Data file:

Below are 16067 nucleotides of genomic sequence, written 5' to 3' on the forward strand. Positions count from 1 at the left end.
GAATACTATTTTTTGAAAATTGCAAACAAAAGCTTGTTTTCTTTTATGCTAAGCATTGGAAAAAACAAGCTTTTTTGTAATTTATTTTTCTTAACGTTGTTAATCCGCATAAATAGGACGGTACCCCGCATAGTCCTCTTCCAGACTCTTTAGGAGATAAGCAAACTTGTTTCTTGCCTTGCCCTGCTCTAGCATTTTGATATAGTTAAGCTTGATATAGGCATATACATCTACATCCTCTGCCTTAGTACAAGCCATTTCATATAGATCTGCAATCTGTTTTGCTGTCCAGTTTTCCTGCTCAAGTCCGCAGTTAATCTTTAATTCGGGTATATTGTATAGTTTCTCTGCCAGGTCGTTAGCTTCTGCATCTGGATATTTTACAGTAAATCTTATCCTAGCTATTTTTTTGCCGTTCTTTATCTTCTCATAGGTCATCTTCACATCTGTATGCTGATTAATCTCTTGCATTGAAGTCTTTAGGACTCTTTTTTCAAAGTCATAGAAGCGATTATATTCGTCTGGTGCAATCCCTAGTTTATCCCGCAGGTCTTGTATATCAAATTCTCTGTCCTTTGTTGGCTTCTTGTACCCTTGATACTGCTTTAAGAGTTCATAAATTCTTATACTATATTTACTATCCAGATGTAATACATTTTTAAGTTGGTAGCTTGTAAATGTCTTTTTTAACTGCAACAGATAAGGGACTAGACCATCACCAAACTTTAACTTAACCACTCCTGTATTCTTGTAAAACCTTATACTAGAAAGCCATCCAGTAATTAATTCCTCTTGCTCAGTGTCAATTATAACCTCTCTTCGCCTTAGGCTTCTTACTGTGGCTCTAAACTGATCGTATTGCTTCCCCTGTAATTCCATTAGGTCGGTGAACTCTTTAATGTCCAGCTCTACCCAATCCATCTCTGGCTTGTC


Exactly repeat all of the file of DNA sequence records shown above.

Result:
Below are 16067 nucleotides of genomic sequence, written 5' to 3' on the forward strand. Positions count from 1 at the left end.
GAATACTATTTTTTGAAAATTGCAAACAAAAGCTTGTTTTCTTTTATGCTAAGCATTGGAAAAAACAAGCTTTTTTGTAATTTATTTTTCTTAACGTTGTTAATCCGCATAAATAGGACGGTACCCCGCATAGTCCTCTTCCAGACTCTTTAGGAGATAAGCAAACTTGTTTCTTGCCTTGCCCTGCTCTAGCATTTTGATATAGTTAAGCTTGATATAGGCATATACATCTACATCCTCTGCCTTAGTACAAGCCATTTCATATAGATCTGCAATCTGTTTTGCTGTCCAGTTTTCCTGCTCAAGTCCGCAGTTAATCTTTAATTCGGGTATATTGTATAGTTTCTCTGCCAGGTCGTTAGCTTCTGCATCTGGATATTTTACAGTAAATCTTATCCTAGCTATTTTTTTGCCGTTCTTTATCTTCTCATAGGTCATCTTCACATCTGTATGCTGATTAATCTCTTGCATTGAAGTCTTTAGGACTCTTTTTTCAAAGTCATAGAAGCGATTATATTCGTCTGGTGCAATCCCTAGTTTATCCCGCAGGTCTTGTATATCAAATTCTCTGTCCTTTGTTGGCTTCTTGTACCCTTGATACTGCTTTAAGAGTTCATAAATTCTTATACTATATTTACTATCCAGATGTAATACATTTTTAAGTTGGTAGCTTGTAAATGTCTTTTTTAACTGCAACAGATAAGGGACTAGACCATCACCAAACTTTAACTTAACCACTCCTGTATTCTTGTAAAACCTTATACTAGAAAGCCATCCAGTAATTAATTCCTCTTGCTCAGTGTCAATTATAACCTCTCTTCGCCTTAGGCTTCTTACTGTGGCTCTAAACTGATCGTATTGCTTCCCCTGTAATTCCATTAGGTCGGTGAACTCTTTAATGTCCAGCTCTACCCAATCCATCTCTGGCTTGTC